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Introduction to individual differences

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  • Individual differences psychology' studies the ways in which individual people differ in their behavior. This is distinguished from other aspects of psychology in that although psychology is ostensibly a study of individuals, modern psychologists invariably study groups. For example, in evaluating the effectiveness of a new therapy, the mean performance of the therapy in one might be compared to the mean effectiveness of a placebo (or a well-known therapy) in a second, control group. In this context, differences between individuals in their reaction to the experimental and control manipulations are actually treated as errors rather than as interesting phenomena to study. This is because psychological research depends upon statistical controls that are only defined upon groups of people. Individual difference psychologists usually express their interest in individuals while studying groups by seeking dimensions shared by all individuals but upon which individuals differ. Individual differences typically includes the study of intelligence (trait) and IQ and the study of personality.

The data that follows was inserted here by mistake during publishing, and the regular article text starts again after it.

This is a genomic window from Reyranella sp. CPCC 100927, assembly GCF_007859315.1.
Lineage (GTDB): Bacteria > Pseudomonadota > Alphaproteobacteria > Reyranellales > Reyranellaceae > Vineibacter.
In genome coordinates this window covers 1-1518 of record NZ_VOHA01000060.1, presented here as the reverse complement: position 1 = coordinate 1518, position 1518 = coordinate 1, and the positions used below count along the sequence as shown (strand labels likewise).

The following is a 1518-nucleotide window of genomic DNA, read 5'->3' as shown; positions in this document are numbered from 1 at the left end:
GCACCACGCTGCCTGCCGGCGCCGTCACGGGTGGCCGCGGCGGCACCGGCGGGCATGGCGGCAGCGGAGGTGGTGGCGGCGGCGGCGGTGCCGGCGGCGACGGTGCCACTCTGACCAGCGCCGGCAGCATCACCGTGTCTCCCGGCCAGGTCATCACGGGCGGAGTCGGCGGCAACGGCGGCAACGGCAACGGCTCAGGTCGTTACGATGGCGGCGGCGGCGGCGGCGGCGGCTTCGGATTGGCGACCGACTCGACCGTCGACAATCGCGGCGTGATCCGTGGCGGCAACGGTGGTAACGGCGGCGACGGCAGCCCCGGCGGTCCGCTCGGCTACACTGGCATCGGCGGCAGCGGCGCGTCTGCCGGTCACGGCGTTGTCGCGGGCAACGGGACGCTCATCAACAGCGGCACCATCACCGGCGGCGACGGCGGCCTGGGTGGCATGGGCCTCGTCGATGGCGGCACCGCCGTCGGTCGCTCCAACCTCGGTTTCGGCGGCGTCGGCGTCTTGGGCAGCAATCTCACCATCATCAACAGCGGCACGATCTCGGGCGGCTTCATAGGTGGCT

• Individual differences of the emotional type were described by Knight Dunlap, in Habits: Their Making and Unmaking (1932), pp 233-234:
  • The timid person has emotions of embarrassment, dismay, apprehension or fear in situations where normal persons show little emotional effect, or where quite different emotions would be more appropriate.
  • An irritable person may "boil over" in an offensive way or express himself snappishly under stimulation which should be only mildly annoying. On the other hand, he may, for politic reasons, somewhat restrain his outward expressions, but still feel the irritation he does not flagrantly display. The bad-tempered person, however, seldom restrains his expressions of irritation completely.
  • Another type of emotionally maladjusted individual is popularly described as "soft." His sympathy is too easily aroused, and he is an easy prey for clever swindlers. He pities not merely the unfortunate person, but also the deliberate miscreant, and so is an impediment to the maintenance of social order and justice. At the other extreme is the "hard-boiled" man, who is callous to the suffering and misfortune of others and who spares the feelings of no one.
  • Self-pity, unlike the emotional defects above described, is not an exaggeration of a normal habit, but is a trait which is undesirable throughout.... However deserving a man may be of pity from others, he cannot afford to pity himself. The neurotic, from whatever complex of disadvantageous traits he may suffer, is especially prone to self-pity, which confirms and strengthens his neurosis.

Bibliographic ReferenceEdit

Dunlap, Knight. Habits: Their Making and Unmaking. New York: Liveright Publishing Corporation, Inc. (1932).

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